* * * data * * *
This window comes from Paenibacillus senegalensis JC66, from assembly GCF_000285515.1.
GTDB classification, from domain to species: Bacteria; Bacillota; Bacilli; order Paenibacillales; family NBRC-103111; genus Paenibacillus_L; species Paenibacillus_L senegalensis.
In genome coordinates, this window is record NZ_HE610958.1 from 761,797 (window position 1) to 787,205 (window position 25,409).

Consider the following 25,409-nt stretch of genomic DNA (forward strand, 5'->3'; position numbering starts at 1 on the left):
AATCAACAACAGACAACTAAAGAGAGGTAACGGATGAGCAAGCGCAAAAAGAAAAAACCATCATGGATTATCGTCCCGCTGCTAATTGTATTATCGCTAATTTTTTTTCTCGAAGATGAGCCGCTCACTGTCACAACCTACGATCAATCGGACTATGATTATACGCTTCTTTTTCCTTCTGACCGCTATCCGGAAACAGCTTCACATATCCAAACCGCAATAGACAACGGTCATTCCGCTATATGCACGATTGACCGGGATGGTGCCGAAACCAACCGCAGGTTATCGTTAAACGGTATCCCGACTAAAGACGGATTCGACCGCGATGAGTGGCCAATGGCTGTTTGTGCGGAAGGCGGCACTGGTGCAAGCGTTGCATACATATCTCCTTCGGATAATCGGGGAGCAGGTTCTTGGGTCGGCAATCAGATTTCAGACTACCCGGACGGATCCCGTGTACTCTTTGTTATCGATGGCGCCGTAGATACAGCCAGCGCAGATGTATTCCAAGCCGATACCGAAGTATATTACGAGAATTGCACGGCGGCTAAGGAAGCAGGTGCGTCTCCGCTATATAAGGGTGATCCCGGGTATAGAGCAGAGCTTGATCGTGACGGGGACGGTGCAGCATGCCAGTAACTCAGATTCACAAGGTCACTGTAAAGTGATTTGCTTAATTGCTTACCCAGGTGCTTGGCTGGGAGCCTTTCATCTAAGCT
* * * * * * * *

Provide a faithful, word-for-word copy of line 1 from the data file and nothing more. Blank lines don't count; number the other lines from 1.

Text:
This window comes from Paenibacillus senegalensis JC66, from assembly GCF_000285515.1.